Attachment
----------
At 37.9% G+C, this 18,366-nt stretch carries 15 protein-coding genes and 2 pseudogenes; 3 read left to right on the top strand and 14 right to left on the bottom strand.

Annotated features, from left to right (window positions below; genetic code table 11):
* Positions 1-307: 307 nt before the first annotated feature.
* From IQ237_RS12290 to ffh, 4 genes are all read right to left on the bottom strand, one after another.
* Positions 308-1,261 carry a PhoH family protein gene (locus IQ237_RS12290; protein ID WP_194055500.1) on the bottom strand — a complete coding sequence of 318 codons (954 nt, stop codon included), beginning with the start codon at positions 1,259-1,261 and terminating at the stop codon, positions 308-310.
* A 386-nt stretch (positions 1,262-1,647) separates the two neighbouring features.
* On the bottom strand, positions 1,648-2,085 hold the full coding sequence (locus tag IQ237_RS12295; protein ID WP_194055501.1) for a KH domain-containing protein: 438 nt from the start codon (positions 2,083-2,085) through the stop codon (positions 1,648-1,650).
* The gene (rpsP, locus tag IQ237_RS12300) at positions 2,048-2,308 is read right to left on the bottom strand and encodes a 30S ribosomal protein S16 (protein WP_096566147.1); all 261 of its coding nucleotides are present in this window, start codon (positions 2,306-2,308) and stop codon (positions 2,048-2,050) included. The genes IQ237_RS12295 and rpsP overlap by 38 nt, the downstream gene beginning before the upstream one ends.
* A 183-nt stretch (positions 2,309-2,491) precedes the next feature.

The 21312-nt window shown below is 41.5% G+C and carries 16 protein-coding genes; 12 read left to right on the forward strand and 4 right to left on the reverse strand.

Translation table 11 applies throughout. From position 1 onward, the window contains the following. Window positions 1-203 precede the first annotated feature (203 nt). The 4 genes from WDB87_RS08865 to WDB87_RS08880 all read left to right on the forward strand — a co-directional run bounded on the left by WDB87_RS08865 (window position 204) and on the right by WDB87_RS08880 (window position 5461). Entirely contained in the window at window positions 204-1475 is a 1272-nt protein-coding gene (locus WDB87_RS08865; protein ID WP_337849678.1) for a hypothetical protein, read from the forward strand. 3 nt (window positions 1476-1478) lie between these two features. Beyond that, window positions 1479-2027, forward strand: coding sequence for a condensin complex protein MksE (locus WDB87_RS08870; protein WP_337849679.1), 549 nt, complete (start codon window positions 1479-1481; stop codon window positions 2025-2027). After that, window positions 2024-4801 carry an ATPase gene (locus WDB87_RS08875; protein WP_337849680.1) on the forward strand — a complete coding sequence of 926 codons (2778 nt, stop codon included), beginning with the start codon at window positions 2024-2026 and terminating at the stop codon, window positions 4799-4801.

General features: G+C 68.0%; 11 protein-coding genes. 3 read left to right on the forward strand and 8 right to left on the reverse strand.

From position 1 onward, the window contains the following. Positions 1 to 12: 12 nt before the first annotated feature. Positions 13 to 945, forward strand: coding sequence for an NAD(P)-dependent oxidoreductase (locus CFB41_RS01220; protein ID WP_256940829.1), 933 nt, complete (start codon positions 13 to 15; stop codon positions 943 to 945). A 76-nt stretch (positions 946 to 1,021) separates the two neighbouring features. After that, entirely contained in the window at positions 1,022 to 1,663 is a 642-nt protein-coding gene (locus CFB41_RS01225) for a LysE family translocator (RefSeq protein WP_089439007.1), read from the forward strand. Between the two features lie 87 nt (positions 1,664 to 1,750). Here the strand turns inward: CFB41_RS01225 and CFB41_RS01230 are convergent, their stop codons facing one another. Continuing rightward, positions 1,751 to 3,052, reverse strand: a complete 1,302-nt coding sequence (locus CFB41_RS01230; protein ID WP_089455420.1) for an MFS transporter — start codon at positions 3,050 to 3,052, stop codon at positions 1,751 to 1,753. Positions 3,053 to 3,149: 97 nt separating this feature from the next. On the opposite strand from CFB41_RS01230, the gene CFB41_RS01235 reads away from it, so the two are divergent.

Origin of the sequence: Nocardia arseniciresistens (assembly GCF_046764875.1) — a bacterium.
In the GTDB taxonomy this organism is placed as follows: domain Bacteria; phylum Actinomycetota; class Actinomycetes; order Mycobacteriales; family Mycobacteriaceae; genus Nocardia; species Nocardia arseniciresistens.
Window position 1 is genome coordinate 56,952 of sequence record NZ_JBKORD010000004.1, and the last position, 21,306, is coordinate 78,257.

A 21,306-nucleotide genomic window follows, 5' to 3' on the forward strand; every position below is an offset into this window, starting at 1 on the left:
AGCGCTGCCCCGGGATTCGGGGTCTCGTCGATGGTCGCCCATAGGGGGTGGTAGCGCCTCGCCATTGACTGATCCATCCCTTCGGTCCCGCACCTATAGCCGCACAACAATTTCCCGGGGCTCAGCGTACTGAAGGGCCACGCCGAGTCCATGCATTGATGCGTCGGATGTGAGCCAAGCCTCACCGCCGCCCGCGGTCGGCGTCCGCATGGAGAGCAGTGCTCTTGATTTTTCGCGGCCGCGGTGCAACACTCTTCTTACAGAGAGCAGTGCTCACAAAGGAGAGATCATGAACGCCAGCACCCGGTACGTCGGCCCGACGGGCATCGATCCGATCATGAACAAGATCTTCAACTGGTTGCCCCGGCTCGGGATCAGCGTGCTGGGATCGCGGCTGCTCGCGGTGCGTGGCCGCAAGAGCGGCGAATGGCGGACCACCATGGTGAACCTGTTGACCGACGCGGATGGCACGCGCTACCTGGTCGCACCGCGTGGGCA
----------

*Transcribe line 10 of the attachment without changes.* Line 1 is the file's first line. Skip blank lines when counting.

The 21312-nt window shown below is 41.5% G+C and carries 16 protein-coding genes; 12 read left to right on the forward strand and 4 right to left on the reverse strand.